Friday, November 30, 2012

I debated Alan Grayson...well, sort of...

Earlier this month, I debated the once-and-future Congressman (sigh...) Alan Grayson on Fox 35 Orlando regarding whether ObamaCare was at fault for announced layoffs at Orlando Regional Healthcare Systems. 

Well, OK, I didn't really debate him in person. But we were both invited to comment on the story and I believe my analysis up very well against Grayson's predictable talking points: | Mike Synan | Is 'Obamacare' to blame for hospital system's job cuts?
Orlando Regional Healthcare systems announced it will cut two to three percent of [its] work force, beginning immediately, amounting to a reduction of 300 to 400 workers.
The hospital says all areas of operation will be affected including Orlando Regional Medical Center, MD Anderson Cancer Center, plus Winnie and Arnold Palmer Hospitals for children and babies.  In the company's press release, they cite a 20 percent cut in Medicaid reimbursements, and also blame "additional reforms that take effect over the next few years."
Conservative blogger Sarah Rumpf, of, says that line says Obamacare is to blame.  
"When you are trying to artificially control medical prices and artificially lowering the reimbursement rates, you don't actually lower the cost of medical care," she said. 
Rumpf likens the Medicaid cuts to owning a deli.
"If you had a sandwich shop, and you were selling your sandwiches for 5 dollars, and the government came along and said 'no you're only allowed to sell your sandwiches for two dollars apiece', you would have to change your policies. You might have to lay people off, you might have to use cheaper bread."

Read the rest of the article here (includes video interviews with me and Grayson).

As expected, Grayson misses the point.

The issue here isn't that delaying medical treatment until it's an emergency makes health care both more expensive and less likely to result in a positive outcome (of course it does). Grayson laughs that he "[doesn't] think people are going to stop getting sick anytime  soon." And that's exactly my point: people aren't going to stop getting sick (in fact, as the baby boomers retire, we'll have increased demands on our health care systems), so we need to be honest about the costs to provide health care to them,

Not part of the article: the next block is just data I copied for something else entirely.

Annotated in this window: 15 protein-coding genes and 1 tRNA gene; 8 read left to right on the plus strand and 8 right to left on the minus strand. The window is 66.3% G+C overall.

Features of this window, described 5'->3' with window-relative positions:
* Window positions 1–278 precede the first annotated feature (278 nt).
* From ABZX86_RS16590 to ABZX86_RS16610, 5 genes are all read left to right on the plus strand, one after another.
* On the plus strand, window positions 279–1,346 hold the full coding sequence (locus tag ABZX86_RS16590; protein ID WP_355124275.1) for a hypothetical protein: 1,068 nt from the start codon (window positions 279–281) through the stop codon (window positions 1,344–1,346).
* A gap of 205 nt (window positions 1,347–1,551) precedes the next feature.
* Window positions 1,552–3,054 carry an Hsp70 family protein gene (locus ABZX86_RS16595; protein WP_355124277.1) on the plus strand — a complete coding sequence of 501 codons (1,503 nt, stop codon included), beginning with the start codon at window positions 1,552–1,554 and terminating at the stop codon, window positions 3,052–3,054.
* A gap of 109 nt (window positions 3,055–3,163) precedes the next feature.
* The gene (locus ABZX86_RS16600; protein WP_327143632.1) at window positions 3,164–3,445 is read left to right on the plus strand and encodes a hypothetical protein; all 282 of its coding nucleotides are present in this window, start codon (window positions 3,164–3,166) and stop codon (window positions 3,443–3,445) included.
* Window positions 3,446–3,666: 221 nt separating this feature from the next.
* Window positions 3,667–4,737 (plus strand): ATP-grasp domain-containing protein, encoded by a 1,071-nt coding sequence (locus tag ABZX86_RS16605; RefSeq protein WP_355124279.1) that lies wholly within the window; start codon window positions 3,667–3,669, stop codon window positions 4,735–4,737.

What's happening is that the Democrats are pretending that adding more people to the Medicare/Medicaid system will mean that more people have access to health care, while simultaneously pretending that lowering the reimbursement rate for medical providers will have no adverse consequences.

For years, the Medicare and Medicaid programs have reimbursed medical providers at a lower rate - a much lower rate - than private insurance carriers. Add in the staff expense of dealing with complicated paperwork and government bureaucracies, and many doctors end up choosing to not accept Medicare/Medicaid patients. 

In other words, these government programs that are supposed to be helping the elderly and the poor - those who are most likely to desperately need good, quality health care - make it harder for them to actually get access to that health care. If people can't get to a general practitioner easily and affordably, that's when they end up waiting until a health problem is an emergency and going to the emergency room.

ObamaCare only makes this problem worse. By further lowering the already bottom-barrel reimbursement rates, the number of medical providers who are able or willing to treat Medicare/Medicaid patients will be reduced even more, resulting in less doctors treating patients early, before their problems become emergencies, and leading to more emergency room hospitals who have cut their staff because they too are under the pressure of reduced reimbursement rates.

If Congressman-elect Grayson would like to debate me in person any time on this topic or any other, I'm in! Have your people call my people. (Who am I kidding...I don't have people. Have your people email me at sarahrumpf at gmail dot com.)

Follow me on Twitter at @rumpfshaker

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